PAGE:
How Donald Rumsfeld Complicated Eric Shinseki’s Last Administration Exit

The George W. Bush defense team did not give the Vietnam veteran the respect he deserved.

National Journal
Tom DeFrank
May 31, 2014, 4:28 a.m.

Yes, Eric Shin­seki had to go, and he prob­ably knew it him­self once the hor­ror stor­ies sur­faced. As the re­tired four-star gen­er­al learned at West Point, the com­mand­er is ul­ti­mately re­spons­ible. While the Vet­er­ans Ad­min­is­tra­tion has been a ma­na­geri­al bleed­ing sore for years, the chaos and per­haps crimin­al­ity at sub­or­din­ate ech­el­ons of the VA on Shin­seki’s watch made his sur­viv­al im­possible.

But let’s not for­get that Ric Shin­seki is not just a highly dec­or­ated com­mand­er and wounded war­ri­or, los­ing part of his foot in Vi­et­nam and claw­ing his way back onto act­ive duty against the wishes of Army brass. He’s a truth-tell­er of the first rank — and that dis­play of char­ac­ter so en­raged the George W. Bush de­fense team that he en­countered some of the shab­bi­est treat­ment an of­ficer and a gen­tle­man has ever en­countered dur­ing my 46 years serving in and hanging around the Pentagon.

It didn’t help his case with the Bush­ies that Bill Clin­ton had ap­poin­ted him Army chief of staff. Moreover, De­fense Sec­ret­ary Don­ald Rums­feld, who didn’t en­joy be­ing chal­lenged, quickly took a dis­like to Shin­seki after sev­er­al policy and strategy dis­agree­ments.

Rummy was so in­tent on pun­ish­ing Shin­seki out, in fact, that he dir­ec­ted one of his flack-shop aco­lytes to leak word of his re­place­ment to The New York Times — 15 months be­fore Shin­seki’s four-year term was up.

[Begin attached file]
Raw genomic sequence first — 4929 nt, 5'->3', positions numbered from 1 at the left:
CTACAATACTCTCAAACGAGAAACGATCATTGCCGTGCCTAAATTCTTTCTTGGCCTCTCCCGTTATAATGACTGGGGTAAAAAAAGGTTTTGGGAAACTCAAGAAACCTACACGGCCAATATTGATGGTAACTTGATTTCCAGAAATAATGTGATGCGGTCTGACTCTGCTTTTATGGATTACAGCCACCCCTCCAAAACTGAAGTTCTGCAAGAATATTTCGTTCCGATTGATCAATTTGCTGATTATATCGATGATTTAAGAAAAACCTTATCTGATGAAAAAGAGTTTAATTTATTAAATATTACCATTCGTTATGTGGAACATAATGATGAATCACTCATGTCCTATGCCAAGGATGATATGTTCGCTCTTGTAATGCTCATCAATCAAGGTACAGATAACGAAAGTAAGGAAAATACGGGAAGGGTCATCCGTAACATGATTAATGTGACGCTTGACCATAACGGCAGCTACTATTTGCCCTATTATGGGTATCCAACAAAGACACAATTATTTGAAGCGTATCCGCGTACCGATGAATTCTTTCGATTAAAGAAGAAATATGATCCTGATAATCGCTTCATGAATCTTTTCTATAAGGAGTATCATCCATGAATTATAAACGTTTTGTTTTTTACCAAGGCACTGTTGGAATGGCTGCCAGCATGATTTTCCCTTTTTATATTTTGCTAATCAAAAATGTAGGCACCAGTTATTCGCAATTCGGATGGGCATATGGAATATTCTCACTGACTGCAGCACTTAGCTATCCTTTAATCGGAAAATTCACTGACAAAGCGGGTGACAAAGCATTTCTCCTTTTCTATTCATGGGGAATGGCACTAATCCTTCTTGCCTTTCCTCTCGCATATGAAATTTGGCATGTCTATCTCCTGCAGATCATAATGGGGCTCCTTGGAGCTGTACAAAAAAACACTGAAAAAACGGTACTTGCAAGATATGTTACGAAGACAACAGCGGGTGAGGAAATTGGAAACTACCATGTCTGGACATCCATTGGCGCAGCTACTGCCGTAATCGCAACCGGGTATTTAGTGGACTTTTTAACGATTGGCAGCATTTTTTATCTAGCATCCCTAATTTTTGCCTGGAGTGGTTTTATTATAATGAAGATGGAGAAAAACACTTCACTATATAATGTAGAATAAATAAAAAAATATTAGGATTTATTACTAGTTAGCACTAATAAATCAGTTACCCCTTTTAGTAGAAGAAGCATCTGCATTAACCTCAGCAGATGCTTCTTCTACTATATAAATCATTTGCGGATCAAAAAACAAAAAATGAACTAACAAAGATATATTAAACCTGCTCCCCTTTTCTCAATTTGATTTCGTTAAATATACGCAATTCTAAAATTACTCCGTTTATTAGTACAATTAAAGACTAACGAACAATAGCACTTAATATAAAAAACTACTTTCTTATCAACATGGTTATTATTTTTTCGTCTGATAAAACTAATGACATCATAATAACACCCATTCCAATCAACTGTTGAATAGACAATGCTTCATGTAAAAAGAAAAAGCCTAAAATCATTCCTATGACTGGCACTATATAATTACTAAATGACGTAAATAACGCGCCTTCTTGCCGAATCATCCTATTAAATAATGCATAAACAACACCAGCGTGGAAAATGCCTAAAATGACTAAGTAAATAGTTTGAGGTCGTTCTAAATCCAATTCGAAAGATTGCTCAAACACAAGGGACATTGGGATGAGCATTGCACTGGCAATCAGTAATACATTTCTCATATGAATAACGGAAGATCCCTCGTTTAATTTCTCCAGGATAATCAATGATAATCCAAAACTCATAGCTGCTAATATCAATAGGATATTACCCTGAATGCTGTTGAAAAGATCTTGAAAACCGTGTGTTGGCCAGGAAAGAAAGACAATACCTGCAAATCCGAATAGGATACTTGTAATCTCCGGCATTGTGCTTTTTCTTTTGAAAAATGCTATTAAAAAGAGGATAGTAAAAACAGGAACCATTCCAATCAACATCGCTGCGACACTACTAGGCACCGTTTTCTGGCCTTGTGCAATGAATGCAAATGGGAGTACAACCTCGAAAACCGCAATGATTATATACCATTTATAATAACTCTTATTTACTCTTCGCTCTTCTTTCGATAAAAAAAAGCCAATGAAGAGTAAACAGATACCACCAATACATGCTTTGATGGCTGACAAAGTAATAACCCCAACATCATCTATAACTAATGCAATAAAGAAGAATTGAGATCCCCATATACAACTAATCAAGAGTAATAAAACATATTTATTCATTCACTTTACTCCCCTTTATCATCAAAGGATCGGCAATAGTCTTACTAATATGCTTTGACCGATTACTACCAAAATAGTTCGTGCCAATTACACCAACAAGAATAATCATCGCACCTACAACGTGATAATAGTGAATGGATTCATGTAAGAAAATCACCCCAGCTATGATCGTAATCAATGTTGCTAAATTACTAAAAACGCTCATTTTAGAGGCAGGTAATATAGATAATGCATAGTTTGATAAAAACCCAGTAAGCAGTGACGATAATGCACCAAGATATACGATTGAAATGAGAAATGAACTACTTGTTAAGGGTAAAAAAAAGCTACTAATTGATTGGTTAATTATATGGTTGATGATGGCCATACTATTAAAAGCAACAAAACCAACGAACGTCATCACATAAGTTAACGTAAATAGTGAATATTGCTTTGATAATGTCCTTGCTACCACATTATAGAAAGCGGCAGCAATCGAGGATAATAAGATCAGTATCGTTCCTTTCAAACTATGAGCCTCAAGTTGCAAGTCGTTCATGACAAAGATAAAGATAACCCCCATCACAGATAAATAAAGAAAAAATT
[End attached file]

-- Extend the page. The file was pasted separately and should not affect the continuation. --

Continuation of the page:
This had the in­stant ef­fect of ren­der­ing Shin­seki a lame duck with­in the E-ring, the Pentagon’s power cor­ridor. It was cheesy, petty, shame­ful, and totally un­war­ran­ted be­ha­vi­or. The Rums­feld crowd loved them­selves for it.

When Shin­seki re­tired in June of 2003, Rums­feld and Deputy De­fense Sec­ret­ary Paul Wolfow­itz were not­able by their ab­sence at his Fort My­er send-off — an­oth­er gra­tu­it­ous, small-bore move.

Even then, they were still fum­ing over Shin­seki’s testi­mony be­fore the Sen­ate Armed Ser­vices Com­mit­tee four months earli­er. Asked how many troops would be needed to keep the peace in a post­war Ir­aq, Shin­seki pre­dicted “sev­er­al hun­dred thou­sand.”

Rums­feld went bal­list­ic; that was far more than the low-ball fig­ure he’d been us­ing on Cap­it­ol Hill. Wolfow­itz blas­ted Shin­seki pub­licly, call­ing his es­tim­ate “wildly off the mark.” The sub-rosa snip­ing es­cal­ated from there; sud­denly it wasn’t hard at all for re­port­ers to find someone in the Rums­feld or­bit eager to dump all over the Army chief.  

Of course, his­tory has shown that Shin­seki’s prin­cipled testi­mony about Ir­aq was on the mark, and the Rums­feld/Cheney/Wolfow­itz war hawks were wrong.

Still, Obama was right to in­sist on Shin­seki’s resig­na­tion from the VA. But he was also right to sa­lute Shin­seki as “a very good man; I don’t just mean he’s an ac­com­plished man “¦ [and] an out­stand­ing sol­dier.  He’s a good per­son who’s done ex­em­plary work on our be­half.”

In the polit­ic­al game, there’s of­ten a dif­fer­ence between need­ing to go and de­serving to go. Not for the first time in a stor­ied ca­reer, Ric Shin­seki de­served bet­ter.

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